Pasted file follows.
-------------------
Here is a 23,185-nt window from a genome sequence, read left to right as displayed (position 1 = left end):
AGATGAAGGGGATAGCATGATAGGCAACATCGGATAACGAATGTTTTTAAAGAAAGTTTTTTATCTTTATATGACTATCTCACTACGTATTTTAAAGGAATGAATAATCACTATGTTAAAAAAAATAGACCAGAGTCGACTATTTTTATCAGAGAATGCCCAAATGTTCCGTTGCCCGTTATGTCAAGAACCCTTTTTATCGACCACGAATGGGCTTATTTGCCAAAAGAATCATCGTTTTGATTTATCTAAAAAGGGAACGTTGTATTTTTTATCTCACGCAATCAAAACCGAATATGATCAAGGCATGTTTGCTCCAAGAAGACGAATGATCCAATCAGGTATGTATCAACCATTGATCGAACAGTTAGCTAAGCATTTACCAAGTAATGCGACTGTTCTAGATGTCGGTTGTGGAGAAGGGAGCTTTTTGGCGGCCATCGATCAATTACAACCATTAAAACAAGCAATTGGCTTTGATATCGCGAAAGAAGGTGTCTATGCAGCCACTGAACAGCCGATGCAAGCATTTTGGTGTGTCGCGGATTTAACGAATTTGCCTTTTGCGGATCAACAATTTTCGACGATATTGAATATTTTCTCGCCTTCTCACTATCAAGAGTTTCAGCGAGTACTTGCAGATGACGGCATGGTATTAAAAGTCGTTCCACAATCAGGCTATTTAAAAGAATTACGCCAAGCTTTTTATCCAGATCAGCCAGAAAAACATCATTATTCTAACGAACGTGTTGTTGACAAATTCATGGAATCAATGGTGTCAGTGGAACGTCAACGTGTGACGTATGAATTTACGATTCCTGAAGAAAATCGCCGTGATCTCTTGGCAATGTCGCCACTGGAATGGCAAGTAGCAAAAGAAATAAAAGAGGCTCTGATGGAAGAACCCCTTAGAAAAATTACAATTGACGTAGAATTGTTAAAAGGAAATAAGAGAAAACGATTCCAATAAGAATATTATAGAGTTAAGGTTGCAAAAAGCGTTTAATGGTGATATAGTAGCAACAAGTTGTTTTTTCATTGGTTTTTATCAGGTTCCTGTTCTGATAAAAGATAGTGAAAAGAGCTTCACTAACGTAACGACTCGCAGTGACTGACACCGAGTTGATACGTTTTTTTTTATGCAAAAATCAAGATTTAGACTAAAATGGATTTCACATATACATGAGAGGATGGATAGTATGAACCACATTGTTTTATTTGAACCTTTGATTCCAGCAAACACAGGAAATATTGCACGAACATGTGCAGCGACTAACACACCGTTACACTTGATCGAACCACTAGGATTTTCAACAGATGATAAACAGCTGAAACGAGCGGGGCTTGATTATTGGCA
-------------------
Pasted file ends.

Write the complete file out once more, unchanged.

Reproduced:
Here is a 23,185-nt window from a genome sequence, read left to right as displayed (position 1 = left end):
AGATGAAGGGGATAGCATGATAGGCAACATCGGATAACGAATGTTTTTAAAGAAAGTTTTTTATCTTTATATGACTATCTCACTACGTATTTTAAAGGAATGAATAATCACTATGTTAAAAAAAATAGACCAGAGTCGACTATTTTTATCAGAGAATGCCCAAATGTTCCGTTGCCCGTTATGTCAAGAACCCTTTTTATCGACCACGAATGGGCTTATTTGCCAAAAGAATCATCGTTTTGATTTATCTAAAAAGGGAACGTTGTATTTTTTATCTCACGCAATCAAAACCGAATATGATCAAGGCATGTTTGCTCCAAGAAGACGAATGATCCAATCAGGTATGTATCAACCATTGATCGAACAGTTAGCTAAGCATTTACCAAGTAATGCGACTGTTCTAGATGTCGGTTGTGGAGAAGGGAGCTTTTTGGCGGCCATCGATCAATTACAACCATTAAAACAAGCAATTGGCTTTGATATCGCGAAAGAAGGTGTCTATGCAGCCACTGAACAGCCGATGCAAGCATTTTGGTGTGTCGCGGATTTAACGAATTTGCCTTTTGCGGATCAACAATTTTCGACGATATTGAATATTTTCTCGCCTTCTCACTATCAAGAGTTTCAGCGAGTACTTGCAGATGACGGCATGGTATTAAAAGTCGTTCCACAATCAGGCTATTTAAAAGAATTACGCCAAGCTTTTTATCCAGATCAGCCAGAAAAACATCATTATTCTAACGAACGTGTTGTTGACAAATTCATGGAATCAATGGTGTCAGTGGAACGTCAACGTGTGACGTATGAATTTACGATTCCTGAAGAAAATCGCCGTGATCTCTTGGCAATGTCGCCACTGGAATGGCAAGTAGCAAAAGAAATAAAAGAGGCTCTGATGGAAGAACCCCTTAGAAAAATTACAATTGACGTAGAATTGTTAAAAGGAAATAAGAGAAAACGATTCCAATAAGAATATTATAGAGTTAAGGTTGCAAAAAGCGTTTAATGGTGATATAGTAGCAACAAGTTGTTTTTTCATTGGTTTTTATCAGGTTCCTGTTCTGATAAAAGATAGTGAAAAGAGCTTCACTAACGTAACGACTCGCAGTGACTGACACCGAGTTGATACGTTTTTTTTTATGCAAAAATCAAGATTTAGACTAAAATGGATTTCACATATACATGAGAGGATGGATAGTATGAACCACATTGTTTTATTTGAACCTTTGATTCCAGCAAACACAGGAAATATTGCACGAACATGTGCAGCGACTAACACACCGTTACACTTGATCGAACCACTAGGATTTTCAACAGATGATAAACAGCTGAAACGAGCGGGGCTTGATTATTGGCA